Jeff Cain, El Camino Real, 3 channel video installation, 2011, from the LACE website
Also going to the Harry Partch concert last week at REDCAT, which was immensely enjoyable, capped by the audience being let onstage to see and touch the instruments and talk to the musicians. My friend took pictures, so if he's OK to let me post them here, I'll do it shortly. I also went to a press preview of Miranda July's new movie, The Future, which I didn't enjoy at all* but you might, and I believe it's going to be previewed at MOCA soon.
Meanwhile, what's happening in Los Angeles this weekend, are you asking, faithful readers? Starting tonight, in about 2 hours, LACE presents two exhibitions, Speculative (with FBC! friendly acquaintance Jeff Cain), and Unfinished Paintings, another group show that includes the lovely Mark Dutcher. I can't go to the openings but will make sure to see the show. Starts at 8 PM tonight and the show will be up until August 28.
Saturday will be a busy day in Los Angeles, as in Santa Monica York Chang will show his work with Second Life at 18th Street, and so will several artists as many events are scheduled for 18th Street Artnight. All information here.
Elsewhere in Los Angeles, if you are near Chinatown don't miss Rosha Yaghmai at Tom Solomon, if near Culver City there's also an opening at Las Cienegas Projects. On the same evening, FBC! gal pal Nancy Popp will present her work at Kristi Engle, a gallery dangerously situated for me in Highland Park, a stone throw from my all-time favorite record store, Wombleton, whose owners I swear have pledged to make me bankrupt very soon. It's at 8 PM, be there or be square!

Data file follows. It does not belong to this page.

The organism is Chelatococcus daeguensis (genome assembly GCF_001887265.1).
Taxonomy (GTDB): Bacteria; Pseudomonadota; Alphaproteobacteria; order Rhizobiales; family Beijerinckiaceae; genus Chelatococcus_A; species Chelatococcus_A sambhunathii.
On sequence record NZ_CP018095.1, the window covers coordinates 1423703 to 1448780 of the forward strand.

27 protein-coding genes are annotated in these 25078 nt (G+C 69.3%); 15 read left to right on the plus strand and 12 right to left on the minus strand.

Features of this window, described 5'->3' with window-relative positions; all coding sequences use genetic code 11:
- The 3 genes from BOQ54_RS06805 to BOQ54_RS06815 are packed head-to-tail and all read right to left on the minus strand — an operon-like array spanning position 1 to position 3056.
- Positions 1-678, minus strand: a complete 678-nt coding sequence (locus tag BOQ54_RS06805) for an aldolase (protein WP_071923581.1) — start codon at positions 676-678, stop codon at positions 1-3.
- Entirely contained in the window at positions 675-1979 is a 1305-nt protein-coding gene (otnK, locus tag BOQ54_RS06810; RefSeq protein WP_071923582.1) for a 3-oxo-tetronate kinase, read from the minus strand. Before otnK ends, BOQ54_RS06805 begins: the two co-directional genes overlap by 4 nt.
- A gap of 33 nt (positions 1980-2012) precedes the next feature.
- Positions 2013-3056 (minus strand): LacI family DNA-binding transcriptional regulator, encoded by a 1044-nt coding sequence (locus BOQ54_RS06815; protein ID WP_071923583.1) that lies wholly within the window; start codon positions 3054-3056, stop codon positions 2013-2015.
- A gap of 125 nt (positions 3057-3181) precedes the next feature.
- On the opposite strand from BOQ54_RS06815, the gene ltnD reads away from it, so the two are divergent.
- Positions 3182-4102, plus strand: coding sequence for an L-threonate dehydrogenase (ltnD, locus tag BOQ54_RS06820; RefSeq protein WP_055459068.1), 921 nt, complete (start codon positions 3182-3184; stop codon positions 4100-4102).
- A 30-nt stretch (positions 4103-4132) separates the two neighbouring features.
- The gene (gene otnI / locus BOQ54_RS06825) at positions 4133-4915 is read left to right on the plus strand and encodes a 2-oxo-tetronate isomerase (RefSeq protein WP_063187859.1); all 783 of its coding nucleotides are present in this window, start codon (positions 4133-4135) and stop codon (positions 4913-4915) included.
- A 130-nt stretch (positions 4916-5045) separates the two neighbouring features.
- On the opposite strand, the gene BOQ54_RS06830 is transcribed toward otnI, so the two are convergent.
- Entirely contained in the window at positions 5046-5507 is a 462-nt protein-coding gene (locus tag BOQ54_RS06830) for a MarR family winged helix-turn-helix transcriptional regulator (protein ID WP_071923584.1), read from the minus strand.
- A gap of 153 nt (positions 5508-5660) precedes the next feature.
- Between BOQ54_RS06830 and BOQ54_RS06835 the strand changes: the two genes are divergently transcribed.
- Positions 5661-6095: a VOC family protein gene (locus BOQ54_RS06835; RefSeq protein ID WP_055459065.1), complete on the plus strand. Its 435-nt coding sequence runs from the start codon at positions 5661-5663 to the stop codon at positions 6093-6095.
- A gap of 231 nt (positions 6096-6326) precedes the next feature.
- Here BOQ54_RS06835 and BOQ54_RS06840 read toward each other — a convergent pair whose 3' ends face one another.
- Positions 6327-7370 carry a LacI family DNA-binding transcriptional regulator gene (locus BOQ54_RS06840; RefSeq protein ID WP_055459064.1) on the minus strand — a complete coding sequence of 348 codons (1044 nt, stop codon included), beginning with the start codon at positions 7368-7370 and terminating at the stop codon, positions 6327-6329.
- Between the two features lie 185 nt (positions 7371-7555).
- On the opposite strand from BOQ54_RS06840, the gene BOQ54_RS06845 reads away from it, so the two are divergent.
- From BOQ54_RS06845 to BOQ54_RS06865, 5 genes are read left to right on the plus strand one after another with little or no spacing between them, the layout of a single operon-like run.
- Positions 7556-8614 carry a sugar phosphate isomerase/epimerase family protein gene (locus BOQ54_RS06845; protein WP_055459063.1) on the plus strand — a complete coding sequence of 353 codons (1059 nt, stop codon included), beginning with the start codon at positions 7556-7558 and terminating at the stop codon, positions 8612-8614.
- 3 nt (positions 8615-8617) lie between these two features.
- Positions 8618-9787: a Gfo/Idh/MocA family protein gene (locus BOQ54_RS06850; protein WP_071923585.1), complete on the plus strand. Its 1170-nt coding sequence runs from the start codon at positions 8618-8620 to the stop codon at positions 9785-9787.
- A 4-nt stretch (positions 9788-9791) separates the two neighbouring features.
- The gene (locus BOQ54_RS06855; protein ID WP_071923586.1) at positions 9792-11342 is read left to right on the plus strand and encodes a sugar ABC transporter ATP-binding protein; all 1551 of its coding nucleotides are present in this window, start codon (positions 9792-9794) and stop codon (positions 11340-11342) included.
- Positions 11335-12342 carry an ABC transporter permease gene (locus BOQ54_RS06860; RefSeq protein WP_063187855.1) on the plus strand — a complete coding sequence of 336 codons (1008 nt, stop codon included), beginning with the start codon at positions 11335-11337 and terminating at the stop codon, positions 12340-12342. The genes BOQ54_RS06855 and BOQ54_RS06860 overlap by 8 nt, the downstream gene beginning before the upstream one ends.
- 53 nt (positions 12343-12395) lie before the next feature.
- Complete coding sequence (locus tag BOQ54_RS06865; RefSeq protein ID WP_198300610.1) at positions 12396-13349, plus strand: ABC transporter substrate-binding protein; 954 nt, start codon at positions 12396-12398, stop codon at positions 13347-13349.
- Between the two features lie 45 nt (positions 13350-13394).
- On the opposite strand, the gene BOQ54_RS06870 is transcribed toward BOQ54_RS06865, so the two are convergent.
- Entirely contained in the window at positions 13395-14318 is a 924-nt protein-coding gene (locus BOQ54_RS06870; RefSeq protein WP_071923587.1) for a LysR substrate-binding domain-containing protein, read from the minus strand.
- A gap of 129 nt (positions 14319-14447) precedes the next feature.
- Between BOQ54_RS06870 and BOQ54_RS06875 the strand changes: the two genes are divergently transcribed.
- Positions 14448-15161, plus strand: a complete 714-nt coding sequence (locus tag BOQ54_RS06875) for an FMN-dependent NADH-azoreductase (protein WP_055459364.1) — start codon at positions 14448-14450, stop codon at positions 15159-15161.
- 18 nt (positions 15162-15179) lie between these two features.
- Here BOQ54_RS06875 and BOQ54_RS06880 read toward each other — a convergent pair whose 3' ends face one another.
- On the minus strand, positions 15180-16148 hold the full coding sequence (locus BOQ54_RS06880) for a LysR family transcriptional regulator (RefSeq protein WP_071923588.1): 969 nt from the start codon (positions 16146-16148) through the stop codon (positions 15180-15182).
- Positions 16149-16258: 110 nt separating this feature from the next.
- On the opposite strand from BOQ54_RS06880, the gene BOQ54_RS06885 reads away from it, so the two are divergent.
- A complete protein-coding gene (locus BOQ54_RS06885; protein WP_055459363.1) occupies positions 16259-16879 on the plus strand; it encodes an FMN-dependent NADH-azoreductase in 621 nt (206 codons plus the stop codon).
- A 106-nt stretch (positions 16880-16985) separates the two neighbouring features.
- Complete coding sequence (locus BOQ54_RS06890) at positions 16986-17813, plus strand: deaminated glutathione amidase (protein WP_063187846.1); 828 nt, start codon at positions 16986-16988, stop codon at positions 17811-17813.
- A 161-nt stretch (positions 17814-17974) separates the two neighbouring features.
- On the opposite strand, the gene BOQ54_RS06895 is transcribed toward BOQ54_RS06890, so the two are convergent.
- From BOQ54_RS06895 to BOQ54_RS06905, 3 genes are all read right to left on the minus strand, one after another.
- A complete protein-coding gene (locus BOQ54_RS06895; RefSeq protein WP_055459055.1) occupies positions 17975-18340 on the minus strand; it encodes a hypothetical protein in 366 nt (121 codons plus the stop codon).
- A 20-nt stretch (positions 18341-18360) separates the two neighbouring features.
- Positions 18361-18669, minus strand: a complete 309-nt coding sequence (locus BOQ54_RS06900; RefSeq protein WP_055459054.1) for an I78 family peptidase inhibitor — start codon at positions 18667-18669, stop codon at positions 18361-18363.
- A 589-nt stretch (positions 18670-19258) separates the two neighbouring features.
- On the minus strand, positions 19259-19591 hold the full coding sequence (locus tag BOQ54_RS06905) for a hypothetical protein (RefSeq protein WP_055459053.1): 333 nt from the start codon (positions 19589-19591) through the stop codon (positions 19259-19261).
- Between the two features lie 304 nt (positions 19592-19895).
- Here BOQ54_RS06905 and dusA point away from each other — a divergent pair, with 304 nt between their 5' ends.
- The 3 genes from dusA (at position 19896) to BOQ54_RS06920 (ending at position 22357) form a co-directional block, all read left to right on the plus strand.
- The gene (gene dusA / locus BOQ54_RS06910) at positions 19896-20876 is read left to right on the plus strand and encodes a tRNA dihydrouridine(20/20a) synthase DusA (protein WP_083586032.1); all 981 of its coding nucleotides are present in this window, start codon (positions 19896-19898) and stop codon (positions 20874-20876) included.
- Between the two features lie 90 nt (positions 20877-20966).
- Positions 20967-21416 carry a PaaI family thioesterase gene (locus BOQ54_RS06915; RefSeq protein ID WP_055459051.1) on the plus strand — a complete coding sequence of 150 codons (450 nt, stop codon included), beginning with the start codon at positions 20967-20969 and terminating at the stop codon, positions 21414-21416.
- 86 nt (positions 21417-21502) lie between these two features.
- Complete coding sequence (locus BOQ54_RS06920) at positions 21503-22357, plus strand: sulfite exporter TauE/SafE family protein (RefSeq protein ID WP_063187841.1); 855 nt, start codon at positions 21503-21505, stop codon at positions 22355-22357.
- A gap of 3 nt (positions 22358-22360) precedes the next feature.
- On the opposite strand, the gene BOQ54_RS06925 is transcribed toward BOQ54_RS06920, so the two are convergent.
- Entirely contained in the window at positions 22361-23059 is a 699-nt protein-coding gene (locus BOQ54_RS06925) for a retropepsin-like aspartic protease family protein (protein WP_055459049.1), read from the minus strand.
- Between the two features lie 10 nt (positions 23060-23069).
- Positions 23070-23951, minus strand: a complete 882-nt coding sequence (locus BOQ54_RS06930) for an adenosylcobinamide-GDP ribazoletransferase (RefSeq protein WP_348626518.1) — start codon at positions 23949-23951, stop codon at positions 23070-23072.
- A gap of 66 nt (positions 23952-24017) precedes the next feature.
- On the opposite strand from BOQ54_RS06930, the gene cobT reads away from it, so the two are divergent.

While I'm talking about record stores, let me salute the opening of Jacknife Records in Atwater Village. I haven't gone yet, but it's on my list. They don't have a website (yet), so here's their info: 3161 Glendale Boulevard, LA 90039, and they are open Tuesday to Sunday every day from noon to 8 PM, and to 10 PM on Thursday, Friday and Saturday.
Another remarkable store opening, this time downtown, is The Last Bookstore. On Spring street, open every day from 10 AM on, an occasion to browse real life used books, something much better than, uh, getting thumb cramps on your kindle, no?
*it has no story line, the acting is atrocious and it's neither quirky nor intelligent. All it made me want to do throughout is slap July's face and tell her to go see a doctor to get her thyroid checked and stop being such a drama queen. Sheesh, lady, you're not a poor little broken birds so sad on its tree, waiting to be rescued. I thought it was one of those whiny whitey project by people from Portland originally from Williamsburg originally from Iowa. Might appeal to this type of demographic, which I'm not part of.